District Court Ruling Rested on Outdated FTC Robinson-Patman Act Precedent, Agency Says
The Federal Trade Commission filed an amicus brief in the U.S. Court of Appeals for the Seventh Circuit urging the court to reverse a district court decision finding that the mere sale of large-sized packages to one merchant but not another could violate Section 2(e) of the Robinson-Patman Act. The Act is a federal antitrust statute that forbids companies from engaging in specified practices involving discriminatory pricing and product promotion in connection with products sold to merchants for resale.
In the underlying lawsuit, Woodman’s Food Market alleges that Clorox violated the Robinson-Patman Act by refusing to sell large-sized packages of various consumer products to Woodman’s while selling them to membership-based “club” retailers Sam’s Club, Costco, and BJ’s Wholesale Club. The district court’s decision relied on two FTC administrative decisions from 1940 and 1956 holding that the Act requires a seller to provide its products in packages of the same size and style to all competing buyers who demand them.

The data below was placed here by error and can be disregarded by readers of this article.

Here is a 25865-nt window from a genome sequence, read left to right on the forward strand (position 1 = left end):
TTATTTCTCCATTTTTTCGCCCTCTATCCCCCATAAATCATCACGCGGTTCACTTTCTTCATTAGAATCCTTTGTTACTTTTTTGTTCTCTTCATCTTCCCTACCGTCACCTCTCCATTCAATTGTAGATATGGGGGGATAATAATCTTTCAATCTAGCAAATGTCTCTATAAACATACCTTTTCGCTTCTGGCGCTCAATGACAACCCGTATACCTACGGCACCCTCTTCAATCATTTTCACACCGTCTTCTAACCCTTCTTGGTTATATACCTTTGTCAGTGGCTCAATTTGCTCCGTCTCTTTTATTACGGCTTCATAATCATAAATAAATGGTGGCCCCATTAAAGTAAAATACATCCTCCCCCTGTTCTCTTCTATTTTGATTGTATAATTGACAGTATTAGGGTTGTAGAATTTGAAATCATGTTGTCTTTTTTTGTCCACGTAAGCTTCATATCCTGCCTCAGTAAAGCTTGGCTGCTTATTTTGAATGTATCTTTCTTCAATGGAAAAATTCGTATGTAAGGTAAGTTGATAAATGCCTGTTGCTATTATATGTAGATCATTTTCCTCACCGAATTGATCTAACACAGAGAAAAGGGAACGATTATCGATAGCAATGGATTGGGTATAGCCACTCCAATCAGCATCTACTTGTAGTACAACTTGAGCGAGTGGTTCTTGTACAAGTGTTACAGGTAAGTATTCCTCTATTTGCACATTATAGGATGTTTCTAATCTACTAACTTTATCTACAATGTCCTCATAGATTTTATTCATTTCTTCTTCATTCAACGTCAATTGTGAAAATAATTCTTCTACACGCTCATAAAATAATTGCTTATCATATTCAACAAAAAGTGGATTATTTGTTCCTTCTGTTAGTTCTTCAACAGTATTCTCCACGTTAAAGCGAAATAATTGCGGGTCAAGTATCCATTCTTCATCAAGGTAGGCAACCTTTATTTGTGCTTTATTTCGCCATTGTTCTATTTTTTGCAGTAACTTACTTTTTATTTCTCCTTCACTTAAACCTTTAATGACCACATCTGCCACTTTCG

The amicus brief argues that these administrative decisions are no longer good law because they are out-of-step with more recent FTC and federal court cases that interpret the Robinson-Patman Act narrowly and consistently with other antitrust laws.
The FTC vote approving the amicus brief filing was 4-0. It was filed with the U.S. Court of Appeals for the Seventh Circuit on November 2, 2015. (FTC File No P082105; the staff contact is Bradley D. Grossman, Office of the General Counsel, 202-326-2994.)
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